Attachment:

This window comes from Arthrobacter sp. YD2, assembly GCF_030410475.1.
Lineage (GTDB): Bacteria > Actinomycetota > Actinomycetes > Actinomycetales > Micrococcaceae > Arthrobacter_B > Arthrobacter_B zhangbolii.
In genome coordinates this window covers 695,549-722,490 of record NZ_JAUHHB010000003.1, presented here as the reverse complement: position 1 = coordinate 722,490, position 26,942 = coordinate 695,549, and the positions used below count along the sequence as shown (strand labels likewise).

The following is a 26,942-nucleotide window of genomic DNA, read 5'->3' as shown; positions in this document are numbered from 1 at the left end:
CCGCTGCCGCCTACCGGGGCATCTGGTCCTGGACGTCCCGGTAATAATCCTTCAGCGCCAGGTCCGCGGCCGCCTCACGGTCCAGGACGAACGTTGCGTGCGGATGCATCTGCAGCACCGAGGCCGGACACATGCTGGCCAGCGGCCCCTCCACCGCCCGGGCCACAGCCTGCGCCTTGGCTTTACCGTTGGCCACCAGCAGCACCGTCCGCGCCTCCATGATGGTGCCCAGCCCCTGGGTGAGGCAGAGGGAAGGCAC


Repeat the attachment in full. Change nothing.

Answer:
This window comes from Arthrobacter sp. YD2, assembly GCF_030410475.1.
Lineage (GTDB): Bacteria > Actinomycetota > Actinomycetes > Actinomycetales > Micrococcaceae > Arthrobacter_B > Arthrobacter_B zhangbolii.
In genome coordinates this window covers 695,549-722,490 of record NZ_JAUHHB010000003.1, presented here as the reverse complement: position 1 = coordinate 722,490, position 26,942 = coordinate 695,549, and the positions used below count along the sequence as shown (strand labels likewise).

The following is a 26,942-nucleotide window of genomic DNA, read 5'->3' as shown; positions in this document are numbered from 1 at the left end:
CCGCTGCCGCCTACCGGGGCATCTGGTCCTGGACGTCCCGGTAATAATCCTTCAGCGCCAGGTCCGCGGCCGCCTCACGGTCCAGGACGAACGTTGCGTGCGGATGCATCTGCAGCACCGAGGCCGGACACATGCTGGCCAGCGGCCCCTCCACCGCCCGGGCCACAGCCTGCGCCTTGGCTTTACCGTTGGCCACCAGCAGCACCGTCCGCGCCTCCATGATGGTGCCCAGCCCCTGGGTGAGGCAGAGGGAAGGCAC